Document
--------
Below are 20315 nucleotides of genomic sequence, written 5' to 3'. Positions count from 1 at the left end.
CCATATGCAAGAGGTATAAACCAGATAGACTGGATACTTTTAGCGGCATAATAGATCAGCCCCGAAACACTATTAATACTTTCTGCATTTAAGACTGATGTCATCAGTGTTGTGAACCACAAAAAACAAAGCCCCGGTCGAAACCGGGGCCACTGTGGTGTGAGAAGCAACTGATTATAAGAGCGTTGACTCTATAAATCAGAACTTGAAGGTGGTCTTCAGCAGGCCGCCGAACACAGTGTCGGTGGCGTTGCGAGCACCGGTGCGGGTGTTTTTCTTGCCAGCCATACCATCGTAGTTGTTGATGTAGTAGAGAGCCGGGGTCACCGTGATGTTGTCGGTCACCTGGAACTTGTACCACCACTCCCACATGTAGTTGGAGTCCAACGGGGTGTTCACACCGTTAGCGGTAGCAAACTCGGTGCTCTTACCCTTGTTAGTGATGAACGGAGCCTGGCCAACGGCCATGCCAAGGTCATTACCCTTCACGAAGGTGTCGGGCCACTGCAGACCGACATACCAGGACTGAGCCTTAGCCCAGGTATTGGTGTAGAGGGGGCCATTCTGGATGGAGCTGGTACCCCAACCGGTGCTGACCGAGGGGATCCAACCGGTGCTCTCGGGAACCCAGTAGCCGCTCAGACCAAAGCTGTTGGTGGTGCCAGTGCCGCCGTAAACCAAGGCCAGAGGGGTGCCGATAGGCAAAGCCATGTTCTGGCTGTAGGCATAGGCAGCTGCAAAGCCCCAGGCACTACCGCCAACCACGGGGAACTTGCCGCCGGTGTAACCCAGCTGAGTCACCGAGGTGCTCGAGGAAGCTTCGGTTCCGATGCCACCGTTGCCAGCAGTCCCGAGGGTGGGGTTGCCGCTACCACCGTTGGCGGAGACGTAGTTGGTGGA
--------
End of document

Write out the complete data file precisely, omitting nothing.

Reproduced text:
Below are 20315 nucleotides of genomic sequence, written 5' to 3'. Positions count from 1 at the left end.
CCATATGCAAGAGGTATAAACCAGATAGACTGGATACTTTTAGCGGCATAATAGATCAGCCCCGAAACACTATTAATACTTTCTGCATTTAAGACTGATGTCATCAGTGTTGTGAACCACAAAAAACAAAGCCCCGGTCGAAACCGGGGCCACTGTGGTGTGAGAAGCAACTGATTATAAGAGCGTTGACTCTATAAATCAGAACTTGAAGGTGGTCTTCAGCAGGCCGCCGAACACAGTGTCGGTGGCGTTGCGAGCACCGGTGCGGGTGTTTTTCTTGCCAGCCATACCATCGTAGTTGTTGATGTAGTAGAGAGCCGGGGTCACCGTGATGTTGTCGGTCACCTGGAACTTGTACCACCACTCCCACATGTAGTTGGAGTCCAACGGGGTGTTCACACCGTTAGCGGTAGCAAACTCGGTGCTCTTACCCTTGTTAGTGATGAACGGAGCCTGGCCAACGGCCATGCCAAGGTCATTACCCTTCACGAAGGTGTCGGGCCACTGCAGACCGACATACCAGGACTGAGCCTTAGCCCAGGTATTGGTGTAGAGGGGGCCATTCTGGATGGAGCTGGTACCCCAACCGGTGCTGACCGAGGGGATCCAACCGGTGCTCTCGGGAACCCAGTAGCCGCTCAGACCAAAGCTGTTGGTGGTGCCAGTGCCGCCGTAAACCAAGGCCAGAGGGGTGCCGATAGGCAAAGCCATGTTCTGGCTGTAGGCATAGGCAGCTGCAAAGCCCCAGGCACTACCGCCAACCACGGGGAACTTGCCGCCGGTGTAACCCAGCTGAGTCACCGAGGTGCTCGAGGAAGCTTCGGTTCCGATGCCACCGTTGCCAGCAGTCCCGAGGGTGGGGTTGCCGCTACCACCGTTGGCGGAGACGTAGTTGGTGGA